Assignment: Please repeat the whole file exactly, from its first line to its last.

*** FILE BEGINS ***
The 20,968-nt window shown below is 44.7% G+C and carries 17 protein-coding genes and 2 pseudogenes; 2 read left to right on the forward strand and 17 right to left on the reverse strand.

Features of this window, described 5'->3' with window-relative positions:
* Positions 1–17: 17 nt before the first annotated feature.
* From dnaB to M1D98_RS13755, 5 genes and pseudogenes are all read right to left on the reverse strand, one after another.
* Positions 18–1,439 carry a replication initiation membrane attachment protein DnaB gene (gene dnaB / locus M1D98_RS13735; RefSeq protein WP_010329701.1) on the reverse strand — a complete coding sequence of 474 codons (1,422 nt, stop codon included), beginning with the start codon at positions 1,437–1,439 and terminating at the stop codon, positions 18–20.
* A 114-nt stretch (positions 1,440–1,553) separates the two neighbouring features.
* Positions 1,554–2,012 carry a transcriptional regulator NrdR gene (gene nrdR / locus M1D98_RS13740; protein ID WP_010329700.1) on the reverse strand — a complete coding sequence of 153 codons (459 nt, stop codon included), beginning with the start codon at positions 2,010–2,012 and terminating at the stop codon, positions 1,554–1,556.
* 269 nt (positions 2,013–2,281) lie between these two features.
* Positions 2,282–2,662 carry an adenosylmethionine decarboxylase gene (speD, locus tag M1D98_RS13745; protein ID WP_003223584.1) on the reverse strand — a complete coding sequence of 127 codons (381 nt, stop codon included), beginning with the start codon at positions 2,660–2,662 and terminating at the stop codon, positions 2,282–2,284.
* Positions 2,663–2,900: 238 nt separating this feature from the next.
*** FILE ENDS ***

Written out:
The 20,968-nt window shown below is 44.7% G+C and carries 17 protein-coding genes and 2 pseudogenes; 2 read left to right on the forward strand and 17 right to left on the reverse strand.

Features of this window, described 5'->3' with window-relative positions:
* Positions 1–17: 17 nt before the first annotated feature.
* From dnaB to M1D98_RS13755, 5 genes and pseudogenes are all read right to left on the reverse strand, one after another.
* Positions 18–1,439 carry a replication initiation membrane attachment protein DnaB gene (gene dnaB / locus M1D98_RS13735; RefSeq protein WP_010329701.1) on the reverse strand — a complete coding sequence of 474 codons (1,422 nt, stop codon included), beginning with the start codon at positions 1,437–1,439 and terminating at the stop codon, positions 18–20.
* A 114-nt stretch (positions 1,440–1,553) separates the two neighbouring features.
* Positions 1,554–2,012 carry a transcriptional regulator NrdR gene (gene nrdR / locus M1D98_RS13740; protein ID WP_010329700.1) on the reverse strand — a complete coding sequence of 153 codons (459 nt, stop codon included), beginning with the start codon at positions 2,010–2,012 and terminating at the stop codon, positions 1,554–1,556.
* 269 nt (positions 2,013–2,281) lie between these two features.
* Positions 2,282–2,662 carry an adenosylmethionine decarboxylase gene (speD, locus tag M1D98_RS13745; protein ID WP_003223584.1) on the reverse strand — a complete coding sequence of 127 codons (381 nt, stop codon included), beginning with the start codon at positions 2,660–2,662 and terminating at the stop codon, positions 2,282–2,284.
* Positions 2,663–2,900: 238 nt separating this feature from the next.